The word mantı derives from mantu, meaning dumplings. The dumplings typically consist of a spiced meat mixture, usually lamb or ground beef, in a thin dough wrapper and either boiled or steamed. Mantı is traditionally served with a garlicky yoghurt sauce and a red pepper or tomato sauce.
The origin is somewhat uncertain, it is thought that the dish may have originated in the territories of the Mongol Empire. Some variations may be traced back to the Uyghur people of northwest China. One of the earliest mentions of manta is found in the 1330 manuscript Yinshan Zhengyao by Hu Sihui, a court therapist in service of the Yuan Dynasty.
It is a shared culinary heritage that the nomadic Turkish tribes brought with them when they travelled from Central Asia towards Anatolia, today’s Turkey, during the 13th century. According to author Holly Chase, “Turkic and Mongol horsemen on the move were supposed to have carried frozen or dried mantı, which could be quickly boiled over a campfire”
Migrating Turkic-speaking peoples brought the dumpling with them to Anatolia, where it evolved into the Turkish mantı. When the Tatars settled into the central Kayseri region of modern-day Turkey, the area became known for its Kayseri mantısı.
Kayseri mantısı is tiny and served with yoghurt, melted butter flavoured with Aleppo pepper, dried mint and seasoning, In Kayseri, when a couple is engaged to be married, the mother of the groom visits the bride’s house and during this visit, the bride should prepare mantı for her prospective mother-in-law. The smaller the mantı dumplings are, the more skilful the bride is considered to be in the kitchen. Traditionally the dumplings prepared for the prospective mother-in-law are supposed to be so small that 40 of them can fit into one spoon.
Mantı may be made from shredded meat of quail, chicken or goose in some regions of Turkey, while boş mantı (“empty dumpling”) lacks filling entirely.
Turkish cuisine includes also other dumplings similar to mantı, such as hingel and Tatar böreği. These are typically larger than Kayseri mantısı.
How to make Turkish mantı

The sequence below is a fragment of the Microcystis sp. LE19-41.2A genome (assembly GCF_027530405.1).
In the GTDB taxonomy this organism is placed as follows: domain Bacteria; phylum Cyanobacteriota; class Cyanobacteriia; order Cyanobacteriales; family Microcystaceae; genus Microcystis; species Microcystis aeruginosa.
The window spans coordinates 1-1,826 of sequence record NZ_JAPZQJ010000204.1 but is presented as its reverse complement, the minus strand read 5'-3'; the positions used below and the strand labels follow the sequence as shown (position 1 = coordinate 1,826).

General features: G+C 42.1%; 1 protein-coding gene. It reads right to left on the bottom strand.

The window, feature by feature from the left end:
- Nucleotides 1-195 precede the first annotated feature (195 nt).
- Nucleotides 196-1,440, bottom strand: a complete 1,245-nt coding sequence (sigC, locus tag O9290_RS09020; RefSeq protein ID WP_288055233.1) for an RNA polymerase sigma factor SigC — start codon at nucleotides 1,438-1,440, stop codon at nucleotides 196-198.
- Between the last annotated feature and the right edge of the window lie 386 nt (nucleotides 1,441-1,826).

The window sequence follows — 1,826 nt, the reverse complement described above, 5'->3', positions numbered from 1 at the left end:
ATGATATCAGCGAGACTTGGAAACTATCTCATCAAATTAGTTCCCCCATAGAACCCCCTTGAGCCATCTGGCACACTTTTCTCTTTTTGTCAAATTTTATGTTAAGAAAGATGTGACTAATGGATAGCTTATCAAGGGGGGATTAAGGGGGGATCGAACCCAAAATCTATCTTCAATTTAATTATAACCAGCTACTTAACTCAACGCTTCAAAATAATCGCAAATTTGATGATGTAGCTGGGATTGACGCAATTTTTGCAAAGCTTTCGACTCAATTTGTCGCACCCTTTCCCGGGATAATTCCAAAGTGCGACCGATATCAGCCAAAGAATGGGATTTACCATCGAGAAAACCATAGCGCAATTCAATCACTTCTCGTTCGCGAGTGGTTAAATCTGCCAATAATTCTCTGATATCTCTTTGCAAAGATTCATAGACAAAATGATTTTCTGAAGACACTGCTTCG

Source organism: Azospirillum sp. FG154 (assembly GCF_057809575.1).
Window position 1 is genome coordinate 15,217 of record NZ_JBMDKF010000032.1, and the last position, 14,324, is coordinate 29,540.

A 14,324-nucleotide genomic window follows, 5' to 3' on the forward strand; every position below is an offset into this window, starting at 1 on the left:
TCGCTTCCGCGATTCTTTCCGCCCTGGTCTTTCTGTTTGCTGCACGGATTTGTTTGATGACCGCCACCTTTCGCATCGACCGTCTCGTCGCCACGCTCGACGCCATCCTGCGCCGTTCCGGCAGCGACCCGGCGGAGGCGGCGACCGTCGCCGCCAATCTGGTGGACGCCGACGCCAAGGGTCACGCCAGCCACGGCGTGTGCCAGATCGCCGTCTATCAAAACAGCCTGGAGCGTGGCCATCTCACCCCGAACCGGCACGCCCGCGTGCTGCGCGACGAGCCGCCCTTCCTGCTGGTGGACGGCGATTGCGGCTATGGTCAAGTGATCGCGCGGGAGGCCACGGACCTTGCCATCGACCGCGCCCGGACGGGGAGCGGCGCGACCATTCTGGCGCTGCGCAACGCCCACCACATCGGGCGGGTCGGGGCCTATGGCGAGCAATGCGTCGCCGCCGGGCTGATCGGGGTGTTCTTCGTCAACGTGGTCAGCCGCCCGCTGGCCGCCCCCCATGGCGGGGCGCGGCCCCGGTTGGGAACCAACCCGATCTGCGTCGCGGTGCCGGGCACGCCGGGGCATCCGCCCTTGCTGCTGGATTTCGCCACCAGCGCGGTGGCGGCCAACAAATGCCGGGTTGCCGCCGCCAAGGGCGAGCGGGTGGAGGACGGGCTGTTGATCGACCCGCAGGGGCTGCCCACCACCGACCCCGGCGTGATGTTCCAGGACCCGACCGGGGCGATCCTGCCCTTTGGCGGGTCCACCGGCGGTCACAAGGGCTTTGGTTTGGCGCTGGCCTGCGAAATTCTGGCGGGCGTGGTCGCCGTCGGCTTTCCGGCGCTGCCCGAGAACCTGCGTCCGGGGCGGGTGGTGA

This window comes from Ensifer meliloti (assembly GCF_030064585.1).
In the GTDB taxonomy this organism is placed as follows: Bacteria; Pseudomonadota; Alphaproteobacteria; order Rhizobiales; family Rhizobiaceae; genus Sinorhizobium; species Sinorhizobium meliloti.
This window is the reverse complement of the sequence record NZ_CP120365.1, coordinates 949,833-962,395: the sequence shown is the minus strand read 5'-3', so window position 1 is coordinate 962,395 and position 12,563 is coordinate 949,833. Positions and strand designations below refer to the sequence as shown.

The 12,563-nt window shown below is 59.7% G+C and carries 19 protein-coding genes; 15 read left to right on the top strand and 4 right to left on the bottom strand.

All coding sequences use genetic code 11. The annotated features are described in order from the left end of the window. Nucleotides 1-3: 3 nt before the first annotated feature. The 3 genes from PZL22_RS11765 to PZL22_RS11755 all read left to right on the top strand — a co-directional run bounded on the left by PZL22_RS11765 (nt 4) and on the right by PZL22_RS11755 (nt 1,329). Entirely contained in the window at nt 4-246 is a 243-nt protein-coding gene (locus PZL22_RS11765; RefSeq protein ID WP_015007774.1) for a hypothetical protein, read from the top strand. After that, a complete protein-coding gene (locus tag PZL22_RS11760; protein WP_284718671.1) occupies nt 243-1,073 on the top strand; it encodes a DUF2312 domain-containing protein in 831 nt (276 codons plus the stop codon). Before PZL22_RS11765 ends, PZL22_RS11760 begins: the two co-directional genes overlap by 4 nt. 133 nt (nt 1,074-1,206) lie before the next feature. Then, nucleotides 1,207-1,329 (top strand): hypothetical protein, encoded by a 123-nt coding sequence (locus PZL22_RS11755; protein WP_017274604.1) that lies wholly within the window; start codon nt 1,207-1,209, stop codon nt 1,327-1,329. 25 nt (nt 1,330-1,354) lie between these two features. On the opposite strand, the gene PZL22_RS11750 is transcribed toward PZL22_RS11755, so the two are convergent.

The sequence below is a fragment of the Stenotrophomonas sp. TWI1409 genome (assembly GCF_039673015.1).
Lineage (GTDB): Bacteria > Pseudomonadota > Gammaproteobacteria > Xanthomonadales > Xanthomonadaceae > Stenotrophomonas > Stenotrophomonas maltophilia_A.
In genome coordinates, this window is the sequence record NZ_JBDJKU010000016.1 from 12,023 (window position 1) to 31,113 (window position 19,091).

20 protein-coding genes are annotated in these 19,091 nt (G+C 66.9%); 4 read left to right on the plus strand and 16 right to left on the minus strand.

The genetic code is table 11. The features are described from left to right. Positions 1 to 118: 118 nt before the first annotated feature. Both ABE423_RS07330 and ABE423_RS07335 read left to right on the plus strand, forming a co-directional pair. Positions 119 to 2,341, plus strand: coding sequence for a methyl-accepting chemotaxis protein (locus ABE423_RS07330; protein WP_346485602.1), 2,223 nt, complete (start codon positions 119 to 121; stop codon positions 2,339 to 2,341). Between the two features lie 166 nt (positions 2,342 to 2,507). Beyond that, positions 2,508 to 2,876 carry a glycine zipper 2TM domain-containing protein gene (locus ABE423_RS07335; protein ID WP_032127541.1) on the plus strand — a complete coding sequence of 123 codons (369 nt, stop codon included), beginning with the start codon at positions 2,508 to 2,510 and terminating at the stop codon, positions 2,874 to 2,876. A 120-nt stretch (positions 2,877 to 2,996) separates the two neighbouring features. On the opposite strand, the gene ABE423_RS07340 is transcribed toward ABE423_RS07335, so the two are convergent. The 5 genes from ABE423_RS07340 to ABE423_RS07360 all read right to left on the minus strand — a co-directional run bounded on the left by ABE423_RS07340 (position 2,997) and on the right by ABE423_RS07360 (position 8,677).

Although you can easily find mantı in shops and supermarkets, there’s nothing quite like having a go at making your own. Here’s a recipe from Ozlem’s Turkish Table.
Mantı, Turkish dumplings with ground meat, onion and spices
Serves 4 people
300gr/ 2 cups/ 10 ½ oz. all-purpose plain flour (plus a little extra for rolling)
1 egg, beaten
4 fl. oz. / ¼ cup water
30ml/2 tbsp. olive oil
5ml/1 tsp sea salt
For the filling:
225gr/8oz ground beef or lean ground lamb
1 onion, grated or very finely chopped
Salt and freshly ground black pepper
For the garlic yoghurt:
500gr/2 ¼ cups thick and creamy plain yoghurt
1 -2 garlic cloves, crushed and finely chopped
Salt to taste
For the sauce:
15ml/1 tbsp. Turkish hot pepper paste, (biber salcası) or tomato paste
60ml/4 tbsp. olive oil
10 ml/2 tsp. dried mint (kuru nane)
5 ml/1 tsp. (or more) ground sumac (optional)
5 ml/ 1 tsp. (or more) Turkish red pepper flakes (chilli flakes, pul biber)
Preheat the oven to 180 C / 350 F
First, make the dough. Sift the flour and salt into a wide bowl and make a well in the middle. Pour in the beaten egg and the water and using your hands, draw the flour into the liquid and mix into a dough. Pour in the olive oil and knead the dough for about 5-8 minutes, until it is smooth and elastic. Mantı dough needs to be quite hard; cover the dough with a cling film or kitchen towel and leave it to rest in a cold place or in the fridge for 30 minutes.
While the dough is resting, make the filling. Grate or finely chop the onion and combine it with the ground meat. Season with salt and ground black pepper and mix well.
In a separate bowl, beat the yoghurt with the garlic and season with salt to your taste.
Cut the dough into 3 pieces. Working one piece of dough at a time (and cover the rest of the dough pieces with a damp towel in the meantime so they don’t dry out), roll the dough as thinly as you can into a sheet, on a lightly floured surface. Using a sharp knife, cut the dough into small squares (roughly 2.5cm/1in). Spoon a little of the filling, rounded at a size of half a chickpea, into the middle of each square.
Pinch the opposite corners to form a little pouch and press the seams together to seal firmly.
Bake uncovered for 10 minutes until the mantı dumplings start to get light golden.
Repeat with the rest of the dough and place the stuffed dumplings in a greased oven-proof dish, stacking them next to one another. Bake uncovered for 10 minutes until the mantı starts to get light golden. Take them out of the oven and cool them. You can freeze some of the baked mantı in a sealed bag for up to 3 weeks.
Pour the hot water and pinch of salt into a large pan and bring to a boil. Place the baked dumplings gently into the boiling water and simmer for about 8- 10 minutes, until they are cooked. Once cooked, drain the water and return the mantı to the pan. Drizzle a little oil over them so that they don’t stick together.
While mantı is cooking, prepare your sauce. Heat the oil in a wide pan and add the hot pepper paste, biber salcasi or tomato paste. Stir in the red pepper flakes, dried mint and sumac, combine well and simmer for 1-2 minutes.
Arrange mantı on a warm serving dish and spoon the garlic yoghurt over them. Drizzle spices-infused olive oil and tomato/red pepper paste sauce over the garlic yoghurt. You can decorate with extra red pepper flakes, dried mint and sumac and serve immediately.
Please follow the link below for Ozlem’s recipe for vegetarian mantı.
Vegetarian mantı, Turkish dumplings with sautéed onions, chickpeas and spices
Source: Wikipedia/Ozlem’s Turkish Table